If you implement Runnable , then in previous versions of Java this was the only way to extract a big stack and make, say, a deep recursion possible.
And so it is trite more convenient - everywhere to write static is not only lazy, but also unsympathetic. In the code that you gave one line of code and one extra method replaces thousands of static 's.
I personally, I use not one run , but the methods init , solve , finish , where I declare input and output in init , I do flush for the output stream in finish , and in solve I just write a solution to the problem. Thus, using templates in your favorite IDE, you can make a convenient template in such a way that all this standard routine (I / O) is not written a thousand times, and the IDE itself generated the code, and you just wrote the solution to solve .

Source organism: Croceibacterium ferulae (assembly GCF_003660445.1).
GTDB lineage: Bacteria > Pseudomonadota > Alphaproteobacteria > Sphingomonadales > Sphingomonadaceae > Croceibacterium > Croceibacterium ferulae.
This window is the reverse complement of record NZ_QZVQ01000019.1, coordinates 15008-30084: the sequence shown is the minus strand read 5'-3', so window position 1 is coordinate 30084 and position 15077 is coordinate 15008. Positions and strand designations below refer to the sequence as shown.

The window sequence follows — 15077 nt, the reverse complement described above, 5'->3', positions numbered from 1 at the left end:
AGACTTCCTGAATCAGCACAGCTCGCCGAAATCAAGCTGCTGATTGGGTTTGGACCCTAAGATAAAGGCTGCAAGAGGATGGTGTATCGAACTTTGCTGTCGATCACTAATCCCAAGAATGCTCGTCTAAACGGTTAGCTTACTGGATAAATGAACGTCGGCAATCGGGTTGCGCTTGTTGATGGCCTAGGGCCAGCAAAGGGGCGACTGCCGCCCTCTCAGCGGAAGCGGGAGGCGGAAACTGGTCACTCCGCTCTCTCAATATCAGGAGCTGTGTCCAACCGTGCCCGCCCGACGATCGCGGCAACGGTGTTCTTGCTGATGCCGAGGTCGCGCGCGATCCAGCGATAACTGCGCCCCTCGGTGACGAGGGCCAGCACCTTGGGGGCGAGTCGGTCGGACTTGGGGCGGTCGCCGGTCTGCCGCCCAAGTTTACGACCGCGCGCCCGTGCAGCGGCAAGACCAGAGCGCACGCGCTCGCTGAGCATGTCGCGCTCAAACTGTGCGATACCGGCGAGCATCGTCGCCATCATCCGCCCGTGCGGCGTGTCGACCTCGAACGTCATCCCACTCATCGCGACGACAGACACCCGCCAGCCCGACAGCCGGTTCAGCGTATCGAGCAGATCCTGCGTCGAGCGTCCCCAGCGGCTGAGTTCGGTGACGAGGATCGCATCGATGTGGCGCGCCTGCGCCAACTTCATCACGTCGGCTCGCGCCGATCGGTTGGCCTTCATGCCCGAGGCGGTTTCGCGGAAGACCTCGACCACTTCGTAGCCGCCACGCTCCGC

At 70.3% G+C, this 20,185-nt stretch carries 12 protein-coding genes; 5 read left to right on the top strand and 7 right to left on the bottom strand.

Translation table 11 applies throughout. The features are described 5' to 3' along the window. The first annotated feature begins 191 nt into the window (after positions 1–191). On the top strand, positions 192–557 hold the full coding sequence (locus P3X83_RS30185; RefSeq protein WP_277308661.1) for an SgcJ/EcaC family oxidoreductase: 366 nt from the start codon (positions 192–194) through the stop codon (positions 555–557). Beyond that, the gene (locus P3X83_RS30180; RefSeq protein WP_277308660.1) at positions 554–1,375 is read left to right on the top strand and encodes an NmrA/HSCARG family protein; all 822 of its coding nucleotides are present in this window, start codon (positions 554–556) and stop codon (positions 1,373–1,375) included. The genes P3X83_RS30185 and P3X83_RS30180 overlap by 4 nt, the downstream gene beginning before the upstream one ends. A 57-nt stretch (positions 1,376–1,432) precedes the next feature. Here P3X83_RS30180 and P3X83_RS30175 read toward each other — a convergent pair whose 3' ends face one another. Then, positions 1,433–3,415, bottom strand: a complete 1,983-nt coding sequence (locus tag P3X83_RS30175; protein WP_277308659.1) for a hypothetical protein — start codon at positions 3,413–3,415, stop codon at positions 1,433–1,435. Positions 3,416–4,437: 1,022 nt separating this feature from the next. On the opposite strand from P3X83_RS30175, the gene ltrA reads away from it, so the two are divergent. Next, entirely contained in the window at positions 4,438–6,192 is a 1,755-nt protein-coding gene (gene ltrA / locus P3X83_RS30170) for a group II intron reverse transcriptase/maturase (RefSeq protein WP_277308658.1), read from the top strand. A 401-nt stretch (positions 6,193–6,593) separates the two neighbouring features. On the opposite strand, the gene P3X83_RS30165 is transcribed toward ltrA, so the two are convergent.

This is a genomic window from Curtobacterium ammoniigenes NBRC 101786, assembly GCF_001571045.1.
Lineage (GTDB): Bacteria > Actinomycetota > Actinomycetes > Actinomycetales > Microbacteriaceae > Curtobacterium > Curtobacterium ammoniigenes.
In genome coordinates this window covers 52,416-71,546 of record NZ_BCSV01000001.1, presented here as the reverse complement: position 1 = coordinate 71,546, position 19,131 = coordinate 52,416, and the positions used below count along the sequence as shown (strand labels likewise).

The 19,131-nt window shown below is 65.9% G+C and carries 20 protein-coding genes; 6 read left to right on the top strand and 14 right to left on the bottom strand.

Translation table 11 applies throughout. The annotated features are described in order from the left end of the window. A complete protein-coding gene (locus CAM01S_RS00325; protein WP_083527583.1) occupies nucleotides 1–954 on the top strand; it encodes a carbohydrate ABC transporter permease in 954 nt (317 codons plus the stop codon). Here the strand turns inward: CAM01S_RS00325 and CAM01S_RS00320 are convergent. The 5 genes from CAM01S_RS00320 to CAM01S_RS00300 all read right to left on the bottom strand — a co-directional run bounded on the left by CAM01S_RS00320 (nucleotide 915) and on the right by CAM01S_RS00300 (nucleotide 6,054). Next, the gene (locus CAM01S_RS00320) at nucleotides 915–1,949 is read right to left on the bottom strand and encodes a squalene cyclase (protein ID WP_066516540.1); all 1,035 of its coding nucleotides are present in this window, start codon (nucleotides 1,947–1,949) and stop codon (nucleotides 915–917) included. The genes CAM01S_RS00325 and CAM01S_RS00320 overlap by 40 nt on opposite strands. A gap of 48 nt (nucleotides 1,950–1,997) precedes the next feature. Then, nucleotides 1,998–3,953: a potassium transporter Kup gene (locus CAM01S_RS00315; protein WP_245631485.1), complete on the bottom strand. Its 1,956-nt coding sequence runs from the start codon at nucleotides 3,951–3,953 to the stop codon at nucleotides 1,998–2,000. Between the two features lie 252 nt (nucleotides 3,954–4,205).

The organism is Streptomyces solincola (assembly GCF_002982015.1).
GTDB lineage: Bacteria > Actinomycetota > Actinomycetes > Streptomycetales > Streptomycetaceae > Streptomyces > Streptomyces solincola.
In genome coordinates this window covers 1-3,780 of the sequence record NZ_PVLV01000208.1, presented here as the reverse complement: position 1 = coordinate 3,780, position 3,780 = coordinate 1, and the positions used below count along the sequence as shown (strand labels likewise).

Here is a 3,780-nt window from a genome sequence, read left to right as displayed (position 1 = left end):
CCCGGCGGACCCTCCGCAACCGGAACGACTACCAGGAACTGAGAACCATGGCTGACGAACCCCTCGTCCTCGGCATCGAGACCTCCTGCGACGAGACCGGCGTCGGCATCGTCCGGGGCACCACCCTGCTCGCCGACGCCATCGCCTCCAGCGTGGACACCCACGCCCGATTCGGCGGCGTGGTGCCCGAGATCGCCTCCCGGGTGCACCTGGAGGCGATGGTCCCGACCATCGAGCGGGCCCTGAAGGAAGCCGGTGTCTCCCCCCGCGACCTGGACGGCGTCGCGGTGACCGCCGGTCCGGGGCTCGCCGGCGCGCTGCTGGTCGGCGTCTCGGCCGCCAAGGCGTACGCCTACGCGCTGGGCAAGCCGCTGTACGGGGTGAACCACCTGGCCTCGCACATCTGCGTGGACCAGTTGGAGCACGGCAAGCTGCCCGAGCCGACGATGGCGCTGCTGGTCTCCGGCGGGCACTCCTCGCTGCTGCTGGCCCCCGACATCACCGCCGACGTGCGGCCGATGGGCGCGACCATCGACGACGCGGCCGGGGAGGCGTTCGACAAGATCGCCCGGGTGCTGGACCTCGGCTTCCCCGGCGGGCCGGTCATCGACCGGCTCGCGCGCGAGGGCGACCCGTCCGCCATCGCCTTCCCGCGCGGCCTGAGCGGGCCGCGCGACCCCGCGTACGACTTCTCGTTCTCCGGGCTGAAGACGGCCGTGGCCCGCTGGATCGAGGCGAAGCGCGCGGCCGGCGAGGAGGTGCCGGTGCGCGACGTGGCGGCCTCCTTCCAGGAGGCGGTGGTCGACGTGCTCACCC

to Dex: who prevents you from simply making the run method, you don't need to implement Runnable for this :)